Before the turn of the century, Blacks in Chicago were few in number—14,000 in 1890, or about 1 percent of the city’s population—and scattered throughout the city. From 1890 through 1930, though, southern Blacks flocked to northern cities. The boll weevil had depressed southern agriculture, and Blacks headed north looking for work, particularly when World War I and immigration restrictions caused labor shortages in the cities. By 1930, Chicago’s population had swelled to 234,000.
As early as 1900 a Black Belt was identifiable, with the vast majority of Blacks living in a south-side ghetto three miles long and just a quarter mile wide, hemmed in by railroad tracks. By 1920, 85 percent of the city’s Blacks lived in the Belt, which then stretched from 22nd to 55th, between Cottage Grove and Wentworth. Smaller colonies of Blacks lived farther south and on the west side.
The Depression slowed the rate at which Blacks moved to Chicago, but the huge influx resumed in the 40s. The number of places for them to stay, however, wasn’t increasing at all. The building industry had been idled by the Depression; the few houses that were built in Chicago went up in white areas on the outskirts of the city, while in the Black Belt only bulldozers were active, leveling several thousand dilapidated tenements.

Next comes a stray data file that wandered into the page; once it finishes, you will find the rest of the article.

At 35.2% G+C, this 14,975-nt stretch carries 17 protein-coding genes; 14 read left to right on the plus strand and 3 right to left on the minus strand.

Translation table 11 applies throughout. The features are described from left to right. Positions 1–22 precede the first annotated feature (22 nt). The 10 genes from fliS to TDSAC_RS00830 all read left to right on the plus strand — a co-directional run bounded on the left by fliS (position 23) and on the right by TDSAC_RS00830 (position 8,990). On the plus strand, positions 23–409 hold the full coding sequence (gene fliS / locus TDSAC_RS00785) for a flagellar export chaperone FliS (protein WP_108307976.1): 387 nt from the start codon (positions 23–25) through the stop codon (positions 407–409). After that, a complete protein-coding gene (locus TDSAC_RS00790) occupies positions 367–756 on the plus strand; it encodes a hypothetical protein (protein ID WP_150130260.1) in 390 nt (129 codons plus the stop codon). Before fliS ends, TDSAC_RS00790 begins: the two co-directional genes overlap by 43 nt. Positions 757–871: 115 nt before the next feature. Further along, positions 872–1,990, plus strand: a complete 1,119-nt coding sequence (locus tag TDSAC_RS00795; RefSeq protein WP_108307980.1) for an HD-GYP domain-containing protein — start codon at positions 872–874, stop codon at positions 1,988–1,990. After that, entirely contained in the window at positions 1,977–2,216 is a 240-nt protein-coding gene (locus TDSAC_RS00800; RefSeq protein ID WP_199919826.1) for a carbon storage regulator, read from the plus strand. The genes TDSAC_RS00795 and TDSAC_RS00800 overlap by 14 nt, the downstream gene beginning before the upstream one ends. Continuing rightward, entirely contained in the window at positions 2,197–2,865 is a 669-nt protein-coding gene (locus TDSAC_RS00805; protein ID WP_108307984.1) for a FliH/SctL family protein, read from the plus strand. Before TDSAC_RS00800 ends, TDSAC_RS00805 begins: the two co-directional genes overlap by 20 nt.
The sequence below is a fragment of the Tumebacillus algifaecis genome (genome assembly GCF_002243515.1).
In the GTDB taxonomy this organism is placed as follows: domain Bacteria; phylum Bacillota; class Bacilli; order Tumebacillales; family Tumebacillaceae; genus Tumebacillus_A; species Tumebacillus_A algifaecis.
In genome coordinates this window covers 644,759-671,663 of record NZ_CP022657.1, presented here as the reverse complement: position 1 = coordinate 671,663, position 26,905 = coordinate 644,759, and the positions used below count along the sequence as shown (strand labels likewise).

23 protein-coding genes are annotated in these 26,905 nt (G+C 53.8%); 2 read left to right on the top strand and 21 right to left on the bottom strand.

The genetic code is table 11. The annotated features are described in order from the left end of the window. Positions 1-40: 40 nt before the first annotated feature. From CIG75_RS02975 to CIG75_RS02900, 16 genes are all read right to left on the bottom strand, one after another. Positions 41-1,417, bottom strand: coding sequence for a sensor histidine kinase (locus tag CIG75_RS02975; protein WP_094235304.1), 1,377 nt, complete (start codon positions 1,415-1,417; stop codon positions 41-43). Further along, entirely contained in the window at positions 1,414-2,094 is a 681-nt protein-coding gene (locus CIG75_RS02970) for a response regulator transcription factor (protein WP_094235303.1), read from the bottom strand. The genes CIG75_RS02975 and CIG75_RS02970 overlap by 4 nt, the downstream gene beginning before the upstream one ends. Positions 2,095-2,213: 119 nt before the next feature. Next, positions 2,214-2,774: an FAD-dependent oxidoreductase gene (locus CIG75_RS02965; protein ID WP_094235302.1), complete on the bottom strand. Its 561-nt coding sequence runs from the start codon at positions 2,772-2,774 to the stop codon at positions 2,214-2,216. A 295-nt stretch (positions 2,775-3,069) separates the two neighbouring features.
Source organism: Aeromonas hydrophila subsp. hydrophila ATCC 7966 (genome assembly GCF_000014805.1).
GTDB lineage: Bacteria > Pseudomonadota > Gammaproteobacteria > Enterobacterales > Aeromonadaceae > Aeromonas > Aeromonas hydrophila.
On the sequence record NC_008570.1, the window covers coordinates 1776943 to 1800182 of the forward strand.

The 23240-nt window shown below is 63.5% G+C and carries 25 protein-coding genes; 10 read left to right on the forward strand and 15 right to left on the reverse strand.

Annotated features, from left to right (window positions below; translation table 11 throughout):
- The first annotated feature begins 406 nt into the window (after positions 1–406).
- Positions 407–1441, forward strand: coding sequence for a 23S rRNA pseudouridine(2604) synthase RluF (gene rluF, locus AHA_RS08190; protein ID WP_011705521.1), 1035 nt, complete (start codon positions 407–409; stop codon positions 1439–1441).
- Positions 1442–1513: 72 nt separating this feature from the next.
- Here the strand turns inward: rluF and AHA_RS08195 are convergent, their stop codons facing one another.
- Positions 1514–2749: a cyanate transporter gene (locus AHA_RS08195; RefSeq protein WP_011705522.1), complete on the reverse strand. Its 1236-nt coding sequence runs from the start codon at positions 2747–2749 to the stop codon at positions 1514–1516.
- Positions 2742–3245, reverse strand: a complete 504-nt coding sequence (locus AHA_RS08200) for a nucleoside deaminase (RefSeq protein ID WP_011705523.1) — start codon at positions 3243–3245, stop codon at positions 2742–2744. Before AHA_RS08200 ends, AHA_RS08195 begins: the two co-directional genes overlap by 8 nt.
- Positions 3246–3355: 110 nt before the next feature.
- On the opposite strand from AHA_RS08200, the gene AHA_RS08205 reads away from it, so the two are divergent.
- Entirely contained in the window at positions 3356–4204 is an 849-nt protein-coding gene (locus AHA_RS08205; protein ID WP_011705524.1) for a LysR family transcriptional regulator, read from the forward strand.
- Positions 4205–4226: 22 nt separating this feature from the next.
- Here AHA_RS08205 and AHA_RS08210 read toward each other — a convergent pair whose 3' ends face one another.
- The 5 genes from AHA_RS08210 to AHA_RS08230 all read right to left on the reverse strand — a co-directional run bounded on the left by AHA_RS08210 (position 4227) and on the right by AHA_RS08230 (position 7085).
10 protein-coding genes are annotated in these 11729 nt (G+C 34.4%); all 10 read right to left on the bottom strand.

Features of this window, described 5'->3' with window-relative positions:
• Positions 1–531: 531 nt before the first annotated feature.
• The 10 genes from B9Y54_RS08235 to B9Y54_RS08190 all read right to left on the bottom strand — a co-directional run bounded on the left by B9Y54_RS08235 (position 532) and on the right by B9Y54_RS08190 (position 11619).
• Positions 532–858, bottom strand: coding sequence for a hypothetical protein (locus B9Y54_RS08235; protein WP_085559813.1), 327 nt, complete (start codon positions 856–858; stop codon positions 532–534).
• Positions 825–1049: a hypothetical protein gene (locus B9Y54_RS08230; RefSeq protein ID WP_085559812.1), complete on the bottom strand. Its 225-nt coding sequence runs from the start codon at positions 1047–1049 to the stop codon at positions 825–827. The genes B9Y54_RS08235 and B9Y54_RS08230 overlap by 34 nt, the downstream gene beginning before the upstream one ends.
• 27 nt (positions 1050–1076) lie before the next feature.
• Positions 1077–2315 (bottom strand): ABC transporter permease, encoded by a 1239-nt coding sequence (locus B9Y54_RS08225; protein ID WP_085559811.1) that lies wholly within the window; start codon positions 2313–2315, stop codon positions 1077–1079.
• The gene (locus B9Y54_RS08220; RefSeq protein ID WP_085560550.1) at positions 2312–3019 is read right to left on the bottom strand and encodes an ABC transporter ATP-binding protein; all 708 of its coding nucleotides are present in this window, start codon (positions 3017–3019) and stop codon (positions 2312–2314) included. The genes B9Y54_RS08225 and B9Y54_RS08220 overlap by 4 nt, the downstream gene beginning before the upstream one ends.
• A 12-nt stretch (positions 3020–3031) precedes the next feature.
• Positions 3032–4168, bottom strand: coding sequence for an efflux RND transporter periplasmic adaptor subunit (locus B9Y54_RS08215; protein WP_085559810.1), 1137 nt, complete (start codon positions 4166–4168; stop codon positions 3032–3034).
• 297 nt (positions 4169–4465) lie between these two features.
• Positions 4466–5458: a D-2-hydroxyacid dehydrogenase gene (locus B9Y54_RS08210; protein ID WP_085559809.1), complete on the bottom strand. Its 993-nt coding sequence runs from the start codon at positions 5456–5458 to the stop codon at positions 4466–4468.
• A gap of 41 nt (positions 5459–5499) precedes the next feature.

By 1946 the Black Belt stretched from 22nd to about 67th, still roughly between Cottage Grove and Wentworth. Housing was scarce citywide even before the war ended, and the shortage was exacerbated by the return of veterans, but the problem for whites was mild compared to that of Blacks. An estimated 375,000 were living in the Black Belt, which was equipped to house 110,000. The infant mortality rate was 16 percent higher in the area than the median for the city; the Belt’s tuberculosis rate was twice as high. Garbage collections did not keep pace with the need, and rats proliferated.
The housing was old and deteriorating. There was such a demand for it, though, that landlords didn’t have to make repairs to get or keep tenants. Many of the apartments lacked plumbing, cooking facilities, and dependable heat. The only thing not substandard about the apartments was the rent: because of the demand, welfare recipients in the Black Belt were charged rents two and three times as high as white welfare recipients had to pay elsewhere in the city.